Wednesday, March 11, 2009

Bob Emery, Pt. 6

Originally published in the February, 2009, Old Radio Times.(

“Big Brother” Bob Emery ... a Legend in Children's Programming
Donna Halper

He had also started his own vocal group, the Joy Spreaders. Several members of this band had been listeners of his, while others were experienced young musicians from the Boston area. Big Brother and the Joy Spreaders would become regular performers at Keith's Theatre over the next several years, in fact. And for those who really couldn't get enough of Big Brother, in the fall of 1926, he and his band were asked to make their first record. They were signed to the Brunswick label, which evidently felt our area had a lot of talent because Brunswick also signed several other local radio performers, such as WTAG/ Worcester's singer/announcer Chester Gaylord, and Boston-area bandleader and former WGI alumnus Joe Rines. Big Brother and the Joy Spreaders recorded the Big Brother Club theme song (which included the call letters of WEEI) and did a re-enactment of a Big Brother Club meeting, complete with various songs and poems and letters from kids.

The session was called "Big Brother's Brunswick Record", and although I have never seen the actual 78, I do know it WAS released. (If anyone has a copy, I would truly love to hear it!) The record was sold in stores, and also given away as a prize to club members. Bob would also make at least one other record in 1929 for Speak-O-Phone Recording Studios. That one, I do have a copy of, and it is similar to the first one - a re-enactment of a show, with songs, contests, guests, etc. In 1929, he was not yet using "So Long Small Fry", but he WAS using "The Grass is Always Greener".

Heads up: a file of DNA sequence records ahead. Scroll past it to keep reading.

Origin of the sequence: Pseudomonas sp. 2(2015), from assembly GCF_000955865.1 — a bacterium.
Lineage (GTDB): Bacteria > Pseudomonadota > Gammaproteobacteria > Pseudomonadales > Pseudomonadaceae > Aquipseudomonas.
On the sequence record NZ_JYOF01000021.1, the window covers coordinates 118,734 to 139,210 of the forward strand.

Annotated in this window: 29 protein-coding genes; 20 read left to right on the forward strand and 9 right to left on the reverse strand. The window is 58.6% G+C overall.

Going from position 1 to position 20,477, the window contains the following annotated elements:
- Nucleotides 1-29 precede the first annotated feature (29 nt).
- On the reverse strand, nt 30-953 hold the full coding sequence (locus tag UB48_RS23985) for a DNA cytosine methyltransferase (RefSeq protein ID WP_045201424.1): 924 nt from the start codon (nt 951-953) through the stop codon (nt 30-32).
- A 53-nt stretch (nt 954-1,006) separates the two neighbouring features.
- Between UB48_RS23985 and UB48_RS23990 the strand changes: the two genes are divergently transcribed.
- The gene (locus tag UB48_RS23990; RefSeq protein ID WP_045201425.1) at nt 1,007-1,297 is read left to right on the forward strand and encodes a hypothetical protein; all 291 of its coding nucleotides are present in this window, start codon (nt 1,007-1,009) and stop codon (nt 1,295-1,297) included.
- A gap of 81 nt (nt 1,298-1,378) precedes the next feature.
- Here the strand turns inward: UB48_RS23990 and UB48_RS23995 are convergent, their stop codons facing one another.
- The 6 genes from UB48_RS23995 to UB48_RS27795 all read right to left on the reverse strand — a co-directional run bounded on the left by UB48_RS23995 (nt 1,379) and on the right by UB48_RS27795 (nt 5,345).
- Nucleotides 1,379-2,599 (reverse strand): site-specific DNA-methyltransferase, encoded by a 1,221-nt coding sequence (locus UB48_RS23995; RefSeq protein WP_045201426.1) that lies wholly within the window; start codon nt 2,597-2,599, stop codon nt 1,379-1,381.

Thousands and thousands of kids from all over the eastern United States were now members of the Big Brother Club, and Edison, not wanting to miss an opportunity, encouraged Bob to do some very indirect selling - some shows about using home appliances (Edison appliances, of course) safely. He quickly became a very credible spokesperson, because kids trusted him. When a store wanted somebody to appear at an opening or promote a new product to kids, the management would call upon Bob Emery, knowing what a following he had. To Bob's credit, he did not seem to take every opportunity that came his way, but he did become a fairly frequent voice for Edison products, as might be expected given how Edison had supported his show.

- Donna Halper is a lecturer and broadcast consultant based in Quincy, MA. Her love of radio history is evident in the way she captures the essence of her subjects.


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